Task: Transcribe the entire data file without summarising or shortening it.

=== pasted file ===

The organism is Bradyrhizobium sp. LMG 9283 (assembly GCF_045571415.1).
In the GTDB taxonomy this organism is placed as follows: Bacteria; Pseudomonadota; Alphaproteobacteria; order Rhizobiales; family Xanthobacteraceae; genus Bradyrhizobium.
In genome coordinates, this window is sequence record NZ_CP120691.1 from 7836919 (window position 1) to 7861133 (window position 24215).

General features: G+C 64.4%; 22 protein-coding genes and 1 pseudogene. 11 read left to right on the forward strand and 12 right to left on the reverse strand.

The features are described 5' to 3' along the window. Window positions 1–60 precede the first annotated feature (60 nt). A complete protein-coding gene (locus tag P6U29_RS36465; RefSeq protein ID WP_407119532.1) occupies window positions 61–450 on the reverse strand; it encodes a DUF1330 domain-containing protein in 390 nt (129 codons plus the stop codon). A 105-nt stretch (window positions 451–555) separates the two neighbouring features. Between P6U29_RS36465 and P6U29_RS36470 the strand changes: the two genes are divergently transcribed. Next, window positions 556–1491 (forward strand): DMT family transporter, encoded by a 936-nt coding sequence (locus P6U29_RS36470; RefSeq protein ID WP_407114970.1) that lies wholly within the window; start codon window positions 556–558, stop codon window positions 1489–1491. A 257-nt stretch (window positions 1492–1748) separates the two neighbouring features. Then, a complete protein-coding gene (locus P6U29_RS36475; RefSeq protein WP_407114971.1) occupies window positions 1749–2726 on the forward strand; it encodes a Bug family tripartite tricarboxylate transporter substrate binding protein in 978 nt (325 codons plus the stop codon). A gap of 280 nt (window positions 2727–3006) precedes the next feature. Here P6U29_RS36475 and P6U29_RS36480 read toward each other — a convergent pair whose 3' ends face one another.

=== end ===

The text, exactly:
The organism is Bradyrhizobium sp. LMG 9283 (assembly GCF_045571415.1).
In the GTDB taxonomy this organism is placed as follows: Bacteria; Pseudomonadota; Alphaproteobacteria; order Rhizobiales; family Xanthobacteraceae; genus Bradyrhizobium.
In genome coordinates, this window is sequence record NZ_CP120691.1 from 7836919 (window position 1) to 7861133 (window position 24215).

General features: G+C 64.4%; 22 protein-coding genes and 1 pseudogene. 11 read left to right on the forward strand and 12 right to left on the reverse strand.

The features are described 5' to 3' along the window. Window positions 1–60 precede the first annotated feature (60 nt). A complete protein-coding gene (locus tag P6U29_RS36465; RefSeq protein ID WP_407119532.1) occupies window positions 61–450 on the reverse strand; it encodes a DUF1330 domain-containing protein in 390 nt (129 codons plus the stop codon). A 105-nt stretch (window positions 451–555) separates the two neighbouring features. Between P6U29_RS36465 and P6U29_RS36470 the strand changes: the two genes are divergently transcribed. Next, window positions 556–1491 (forward strand): DMT family transporter, encoded by a 936-nt coding sequence (locus P6U29_RS36470; RefSeq protein ID WP_407114970.1) that lies wholly within the window; start codon window positions 556–558, stop codon window positions 1489–1491. A 257-nt stretch (window positions 1492–1748) separates the two neighbouring features. Then, a complete protein-coding gene (locus P6U29_RS36475; RefSeq protein WP_407114971.1) occupies window positions 1749–2726 on the forward strand; it encodes a Bug family tripartite tricarboxylate transporter substrate binding protein in 978 nt (325 codons plus the stop codon). A gap of 280 nt (window positions 2727–3006) precedes the next feature. Here P6U29_RS36475 and P6U29_RS36480 read toward each other — a convergent pair whose 3' ends face one another.